Take a Load Off Robbie

Robbie RobertsonThe captain of the HMS Beagle when Darwin did his research, Robert FitzRoy was born on this day in 1805. He’s been portrayed as a bad guy because he didn’t accept Darwin’s theories, but FitzRoy was a good, if not a great man. He was an important meteorologist and a publicly minded man, if limited by the mores of his time. On the other side of the Atlantic was a man I don’t really have anything good to say about. But I did James Anthony Bailey the other day, so I’m forced to admit that P. T. Barnum was born in 1810. The great French writer Jean Cocteau was born in 1889. Pioneering Russian puppeteer Sergey Obraztsov was born in 1901. And composer George Rochberg was born in 1918. Here is his Caprice Variations played with much vigor by violinist Gidon Kremer (who is really good here and everywhere). Look, I know this piece is not easy. But if you stick with it and go with it, I think you’ll find it enjoyable. There is a method to all the madness. It is just that it is a highly dissonant piece:

Comedic actor Katherine Helmond is 85 today. Huey Lewis is 63. And Terry Chimes of The Class is 57.

Not much of a day for birthdays, which is why it belongs to the guitarist and songwriter Robbie Robertson who is 70 today. I mostly really like him for writing the great song “The Weight.” Here he is with The Band from The Last Waltz:

Happy birthday Robbie Robertson!

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About Frank Moraes

Frank Moraes is a freelance writer and editor online and in print. He is educated as a scientist with a PhD in Atmospheric Physics. He has worked in climate science, remote sensing, throughout the computer industry, and as a college physics instructor. Find out more at About Frank Moraes.

0 thoughts on “Take a Load Off Robbie

  1. Well, the Staples Singers need no introduction and were stars in their own right. But I just read about a new documentary called "Twenty Feet From Stardom," about the backup singers (mostly Black women) who made songs like "Gimme Shelter" or the Wall Of Sound so terrific.

    I won’t see it until it comes out on video (the local theater that shows documentaries is a pain to get to on the bus) but I’m putting it in the Netflix queue for sure. One definite plus about Netflix streaming; they have a lot of documentaries available, often before they’re released on DVDs the library can buy. Not that I need to see things fast, but my library wish list is already maxed out, so any time I can check a movie off the list it makes room for more books . . .

    As a pure amateur who has no musical training or ear, Levon Helm and Rick Danko are definitely two of my favorite vocalists, ever. And Helm’s not a bad actor, either!

  2. @JMF – That sounds good. I will look for it. And you are right about Netflix. I was amazed that I got to see [i]Six Broken Cameras[/i] before the Academy Awards. [i]Hot Coffee[/i] is now on Instant Watch, if you haven’t seen it.

  3. Yeah — I just got the Netflix streaming to watch "AD," but I’m thrilled with the documentaries available. My final verdict on "AD"; good, but too much buildup for a not-spectacular finish. The best original episodes culminated in a terrific joke that pulled it all together in the end. In the 2013 version, the terrific jokes came at random moments, sometimes in the middle of episodes (I liked the Gob as "Entourage" and the Buster ones especially), so the finale was somewhat a drag, like a huge setup with no punchline. Great stuff, though, I hope they do more.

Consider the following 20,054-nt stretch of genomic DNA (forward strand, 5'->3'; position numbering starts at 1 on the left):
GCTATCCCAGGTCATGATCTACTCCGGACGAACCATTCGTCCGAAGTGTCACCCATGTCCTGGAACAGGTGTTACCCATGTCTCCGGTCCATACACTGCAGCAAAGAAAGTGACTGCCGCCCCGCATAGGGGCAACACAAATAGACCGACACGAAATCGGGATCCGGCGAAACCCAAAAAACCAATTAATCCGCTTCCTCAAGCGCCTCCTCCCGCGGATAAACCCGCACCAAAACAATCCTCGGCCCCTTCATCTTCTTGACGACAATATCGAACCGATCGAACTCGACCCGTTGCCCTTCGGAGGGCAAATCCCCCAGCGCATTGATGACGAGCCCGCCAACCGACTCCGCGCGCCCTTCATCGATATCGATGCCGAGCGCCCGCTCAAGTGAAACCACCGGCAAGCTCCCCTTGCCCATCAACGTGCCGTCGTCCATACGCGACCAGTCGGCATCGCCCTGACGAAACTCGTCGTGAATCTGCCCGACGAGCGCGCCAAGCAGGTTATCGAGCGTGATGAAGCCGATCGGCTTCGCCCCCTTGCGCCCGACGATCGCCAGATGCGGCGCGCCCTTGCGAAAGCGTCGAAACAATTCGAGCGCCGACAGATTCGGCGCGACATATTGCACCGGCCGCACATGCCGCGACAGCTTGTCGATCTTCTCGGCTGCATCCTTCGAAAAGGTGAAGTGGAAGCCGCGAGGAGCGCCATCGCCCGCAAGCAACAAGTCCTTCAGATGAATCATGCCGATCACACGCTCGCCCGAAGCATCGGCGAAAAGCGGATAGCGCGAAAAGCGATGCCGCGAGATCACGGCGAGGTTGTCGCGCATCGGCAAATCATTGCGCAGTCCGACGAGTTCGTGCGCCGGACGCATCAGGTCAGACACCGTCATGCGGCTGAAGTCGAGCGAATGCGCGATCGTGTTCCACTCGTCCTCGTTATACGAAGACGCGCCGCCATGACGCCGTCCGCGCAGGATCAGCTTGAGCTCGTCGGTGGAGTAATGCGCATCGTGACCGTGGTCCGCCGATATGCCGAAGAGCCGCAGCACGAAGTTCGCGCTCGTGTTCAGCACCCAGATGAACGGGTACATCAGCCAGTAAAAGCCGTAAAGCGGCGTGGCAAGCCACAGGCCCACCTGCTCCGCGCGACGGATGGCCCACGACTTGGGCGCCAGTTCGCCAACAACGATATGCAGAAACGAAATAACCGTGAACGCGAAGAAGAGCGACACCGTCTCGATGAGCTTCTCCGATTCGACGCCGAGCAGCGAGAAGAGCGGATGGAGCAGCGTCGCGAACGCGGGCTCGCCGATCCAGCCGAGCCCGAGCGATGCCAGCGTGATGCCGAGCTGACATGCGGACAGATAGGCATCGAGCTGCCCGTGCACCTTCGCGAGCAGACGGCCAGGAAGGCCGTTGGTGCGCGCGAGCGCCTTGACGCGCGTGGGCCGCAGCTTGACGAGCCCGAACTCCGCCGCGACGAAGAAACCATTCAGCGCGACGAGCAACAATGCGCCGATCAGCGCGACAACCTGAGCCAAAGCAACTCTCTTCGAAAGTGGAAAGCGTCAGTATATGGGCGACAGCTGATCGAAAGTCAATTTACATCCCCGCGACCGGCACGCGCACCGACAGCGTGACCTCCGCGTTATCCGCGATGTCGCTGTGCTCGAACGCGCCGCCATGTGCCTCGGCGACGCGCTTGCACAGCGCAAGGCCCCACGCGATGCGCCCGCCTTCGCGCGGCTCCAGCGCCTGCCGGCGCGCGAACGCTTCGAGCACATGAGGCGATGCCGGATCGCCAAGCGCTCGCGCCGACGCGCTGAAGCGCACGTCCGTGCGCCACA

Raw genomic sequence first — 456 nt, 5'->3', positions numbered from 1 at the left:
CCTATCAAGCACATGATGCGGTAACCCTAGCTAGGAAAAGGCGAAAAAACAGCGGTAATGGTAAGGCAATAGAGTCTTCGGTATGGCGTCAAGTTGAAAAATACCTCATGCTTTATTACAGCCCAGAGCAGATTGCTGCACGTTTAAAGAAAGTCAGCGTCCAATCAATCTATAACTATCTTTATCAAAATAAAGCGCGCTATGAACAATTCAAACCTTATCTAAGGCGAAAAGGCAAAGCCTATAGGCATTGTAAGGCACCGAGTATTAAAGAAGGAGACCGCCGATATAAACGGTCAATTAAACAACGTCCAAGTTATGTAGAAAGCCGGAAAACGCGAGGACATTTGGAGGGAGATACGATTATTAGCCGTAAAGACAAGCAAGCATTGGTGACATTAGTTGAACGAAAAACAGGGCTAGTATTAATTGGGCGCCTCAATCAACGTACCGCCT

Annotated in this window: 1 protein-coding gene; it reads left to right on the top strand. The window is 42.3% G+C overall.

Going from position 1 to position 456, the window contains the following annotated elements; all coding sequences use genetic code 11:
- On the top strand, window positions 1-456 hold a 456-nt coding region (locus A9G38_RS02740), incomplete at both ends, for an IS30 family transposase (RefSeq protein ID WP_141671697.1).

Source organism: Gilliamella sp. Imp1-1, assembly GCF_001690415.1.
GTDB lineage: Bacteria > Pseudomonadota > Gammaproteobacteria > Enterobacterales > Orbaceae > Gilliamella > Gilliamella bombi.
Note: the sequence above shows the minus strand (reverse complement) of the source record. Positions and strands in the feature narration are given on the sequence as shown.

My uncle testified in the McDonald’s case. His company made the lids to those coffee cups, and specifically told McDonald’s not to serve the coffee too hot or the cups would warp and the lids wouldn’t fit properly. Of course, even having been a part of this famous example of corporate malfeasance, my uncle’s a staunch conservative, big gummint evil, private enterprise great, etc, etc. No convincing some people.

    From Docurama (same distributor that released the movies you mentioned) there’s a horrible, fascinating one called "You’ve Been Trumped." It’s basically "Local Hero" (and the documentary references that film); Donald Trump comes to Scotland to rape the landscape for his exclusive golf resort, while some residents resist. Not a happy ending, but less depressing than "Cameras," and illustrates that guys like Trump are essentially sociopaths — more invested in demeaning others than they are in making money. Normally not a film I’d suggest to anyone (it’s not cheerful) but, hey, if you can watch "Cameras," you can watch this.

    It’s odd. If I watch a disturbing fiction movie with the SO, the SO has nightmares. But the SO can watch disturbing documentaries with no problems, while I get nightmares from those movies.

    I think it’s because at one point I tried making low-budget movies, and so when I see fiction movies I respond as a brewer would to a bottle of beer; how are the technical aspects, etc. Documentaries, even the saddest ones, make the SO happy because the people involved get the opportunity to tell their stories. I lose my objectivity concerning technical aspects and get wrapped up in the story; do the good guys win? (And few documentaries are made where the good guys win.)

    Different people react to things in different ways; nothing wrong with that.

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